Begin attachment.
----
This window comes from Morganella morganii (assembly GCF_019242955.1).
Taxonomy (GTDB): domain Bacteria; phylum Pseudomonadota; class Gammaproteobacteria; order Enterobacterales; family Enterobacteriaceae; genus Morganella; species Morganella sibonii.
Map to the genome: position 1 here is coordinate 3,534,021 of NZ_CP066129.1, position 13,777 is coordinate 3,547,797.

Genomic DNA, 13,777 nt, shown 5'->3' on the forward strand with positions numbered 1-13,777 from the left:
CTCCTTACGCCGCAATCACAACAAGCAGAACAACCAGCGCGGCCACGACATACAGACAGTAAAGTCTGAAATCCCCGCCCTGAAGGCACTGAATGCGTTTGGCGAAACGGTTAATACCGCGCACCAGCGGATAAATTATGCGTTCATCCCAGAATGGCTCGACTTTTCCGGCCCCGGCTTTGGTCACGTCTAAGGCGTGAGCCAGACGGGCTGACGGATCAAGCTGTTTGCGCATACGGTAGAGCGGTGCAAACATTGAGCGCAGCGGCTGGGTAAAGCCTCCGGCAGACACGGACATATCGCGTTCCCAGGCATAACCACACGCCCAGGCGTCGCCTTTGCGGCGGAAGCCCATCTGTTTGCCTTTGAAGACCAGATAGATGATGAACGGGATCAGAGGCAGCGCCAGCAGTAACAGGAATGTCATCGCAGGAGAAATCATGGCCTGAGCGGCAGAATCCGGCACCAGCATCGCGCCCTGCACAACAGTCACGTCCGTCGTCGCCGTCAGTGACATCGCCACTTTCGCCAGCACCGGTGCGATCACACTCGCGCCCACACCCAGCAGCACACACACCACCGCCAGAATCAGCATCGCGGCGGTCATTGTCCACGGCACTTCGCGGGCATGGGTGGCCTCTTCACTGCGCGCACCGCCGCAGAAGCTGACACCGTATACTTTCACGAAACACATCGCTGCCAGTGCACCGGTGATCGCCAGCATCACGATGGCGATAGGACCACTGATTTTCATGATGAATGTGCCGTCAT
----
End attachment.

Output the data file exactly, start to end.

This window comes from Morganella morganii (assembly GCF_019242955.1).
Taxonomy (GTDB): domain Bacteria; phylum Pseudomonadota; class Gammaproteobacteria; order Enterobacterales; family Enterobacteriaceae; genus Morganella; species Morganella sibonii.
Map to the genome: position 1 here is coordinate 3,534,021 of NZ_CP066129.1, position 13,777 is coordinate 3,547,797.

Genomic DNA, 13,777 nt, shown 5'->3' on the forward strand with positions numbered 1-13,777 from the left:
CTCCTTACGCCGCAATCACAACAAGCAGAACAACCAGCGCGGCCACGACATACAGACAGTAAAGTCTGAAATCCCCGCCCTGAAGGCACTGAATGCGTTTGGCGAAACGGTTAATACCGCGCACCAGCGGATAAATTATGCGTTCATCCCAGAATGGCTCGACTTTTCCGGCCCCGGCTTTGGTCACGTCTAAGGCGTGAGCCAGACGGGCTGACGGATCAAGCTGTTTGCGCATACGGTAGAGCGGTGCAAACATTGAGCGCAGCGGCTGGGTAAAGCCTCCGGCAGACACGGACATATCGCGTTCCCAGGCATAACCACACGCCCAGGCGTCGCCTTTGCGGCGGAAGCCCATCTGTTTGCCTTTGAAGACCAGATAGATGATGAACGGGATCAGAGGCAGCGCCAGCAGTAACAGGAATGTCATCGCAGGAGAAATCATGGCCTGAGCGGCAGAATCCGGCACCAGCATCGCGCCCTGCACAACAGTCACGTCCGTCGTCGCCGTCAGTGACATCGCCACTTTCGCCAGCACCGGTGCGATCACACTCGCGCCCACACCCAGCAGCACACACACCACCGCCAGAATCAGCATCGCGGCGGTCATTGTCCACGGCACTTCGCGGGCATGGGTGGCCTCTTCACTGCGCGCACCGCCGCAGAAGCTGACACCGTATACTTTCACGAAACACATCGCTGCCAGTGCACCGGTGATCGCCAGCATCACGATGGCGATAGGACCACTGATTTTCATGATGAATGTGCCGTCAT